Tag Archives: creation

10 Reasons to Smile–A Photo Essay

I heard someone once say that “art is a way of seeing.” I think learning how to pay attention is an art, too. There is so much remarkable beauty all around us, inside, outside all around, particularly here in the “upper lefthand corner” of the United States where I live. My bi-monthly newsletter talks about the ‘miraculous to mundane’ parts of our days, because that’s where we live. Here’s what I saw when I was looking.

I never tire of this view from our upstairs deck, the way the trees frame the clouds and the horizon. Even when I’m standing at the kitchen sink there’s a far away scene to fill my soul.

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The other day I purposefully took a crazy long way home from the grocery store (talk about mundane). But this made up for it, a tree-lined winding drive right off one our main highways. I literally stopped in the middle of the road and snapped this photo. Wouldn’t you?

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My friend Kimberlee and I were walking on a path around a lake in Seattle last week and stopped to photograph these mushrooms. One of the locals pointed out they’re s u p e r poisonous, like don’t even touch them poisonous unless you wash your hands afterwards. But they look like there should be gnomes or fairies hiding right next to them, don’t you think?

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This is beautyberry in my front yard after last week’s rain. Aptly named, yes? I love the purple against the green.

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These fuschia blossoms land on the stairs below the basket hanging on our deck. They looked like resting ballerinas to me. Sometimes there is remarkable, delicate beauty right at our feet.

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The colors in our backyard this time of year always catch me by surprise. The russet colored tree that’s aflame with reddish orange is a Japanese Stewartia. It blooms with white flowers in the summer, another happy surprise.

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I took this photo the other morning on my walk. I was captivated by the way the light shone between the trees, like Jesus might be coming right through the sky.

P_20181011_134337This is Greenlake in Seattle,which should be called Golden Pond, yes? Look at the mirrored reflection on the surface of the water. It looks like a painting.

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I remember a line in Laura Barkat’s book, God in the Yard–Spiritual Practice for the Rest of Us, “smallness permits attention.”  I’m also reminded of a phrase from Seamus Heaney when I look at this photo about the “diamond absolutes.” Can you see the diamonds?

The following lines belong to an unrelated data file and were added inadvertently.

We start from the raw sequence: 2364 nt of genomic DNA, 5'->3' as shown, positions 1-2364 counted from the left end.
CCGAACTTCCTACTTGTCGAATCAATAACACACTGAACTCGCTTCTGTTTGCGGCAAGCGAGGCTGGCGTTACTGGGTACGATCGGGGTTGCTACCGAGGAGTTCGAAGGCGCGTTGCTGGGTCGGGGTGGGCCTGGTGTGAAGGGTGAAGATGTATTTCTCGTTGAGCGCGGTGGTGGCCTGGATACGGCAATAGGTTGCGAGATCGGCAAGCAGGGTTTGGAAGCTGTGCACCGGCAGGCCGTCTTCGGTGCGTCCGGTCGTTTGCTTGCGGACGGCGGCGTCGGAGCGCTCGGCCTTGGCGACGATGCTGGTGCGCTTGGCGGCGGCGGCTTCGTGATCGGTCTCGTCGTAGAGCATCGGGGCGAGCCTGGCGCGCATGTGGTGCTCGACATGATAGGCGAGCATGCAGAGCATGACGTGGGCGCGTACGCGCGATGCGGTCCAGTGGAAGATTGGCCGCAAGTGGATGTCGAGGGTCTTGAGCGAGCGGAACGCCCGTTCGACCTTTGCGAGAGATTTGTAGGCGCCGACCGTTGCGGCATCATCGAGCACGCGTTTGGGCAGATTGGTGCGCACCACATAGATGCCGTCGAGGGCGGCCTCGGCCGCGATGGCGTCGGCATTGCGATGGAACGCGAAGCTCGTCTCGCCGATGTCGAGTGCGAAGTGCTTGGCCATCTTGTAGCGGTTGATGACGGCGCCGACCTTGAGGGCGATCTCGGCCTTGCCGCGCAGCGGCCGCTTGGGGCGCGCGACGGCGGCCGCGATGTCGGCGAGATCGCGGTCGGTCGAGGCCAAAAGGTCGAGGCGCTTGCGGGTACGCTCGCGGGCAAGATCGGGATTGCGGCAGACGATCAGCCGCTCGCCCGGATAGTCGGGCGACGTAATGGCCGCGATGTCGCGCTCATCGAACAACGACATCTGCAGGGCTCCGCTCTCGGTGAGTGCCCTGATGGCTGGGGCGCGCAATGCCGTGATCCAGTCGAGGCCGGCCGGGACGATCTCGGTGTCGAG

One more miracle in the middle of the mundane. I was walking through the Wal-Mart parking lot yesterday and looked up at this supernatural sight–a lake in the air? A feather in the sky? Only God. Only God.

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I’m so grateful every day for the beautiful place where I get to live. I’m grateful, too, for the way God has tuned my eyes to pay attention to miracles–big or small–from lakes to fuschia blossoms.

May He grant you one or two moments of glorious ‘aha!’s in your day today.

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Leafworks {a #poem}

IMG_20150327_173030229Like the bound bud in the almost

bloomed magnolia, there is life

ready to burst, tight secrets

on the God side buried within

these cool, bright days.

I’m waiting, watching, counting

the sleeps until a quiet

wonder world awakes. Amazed,

I waltz between the longest watch

from each dormant doorway,

through the chill and darkened

mornings to a heart like an open gate.

Ear cupped, poised for my next

birth, I linger for delivery

of the morning’s message–

free and God-breathed–

a silent, green unfurling.

——-

Autumn Seventeen {a #poem}

When did the hills 
gather this golden?
yesterday’s horizons
turn amber in waves?
I slept with green outside

my window and woke 

to topaz, russet, moving 

yellow, mellow against the sky.

-Jody Collins c. 2017

 

Begin Again {a #poem}

2015-10-09 07.06.05.jpgSeptember’s singular day arrives with the turning
of many pages, paper or otherwise. Limbs of another
rich and growing year branch upward, leading
to vistas bright and unknown. I climb, grateful
for handholds, eyes on the open, azure sky.
Did Eden’s first morning in that tree-filled glade
startle the couple awake, their eyes on a new dawn?
Burst with the gift of hope, that unknown need of a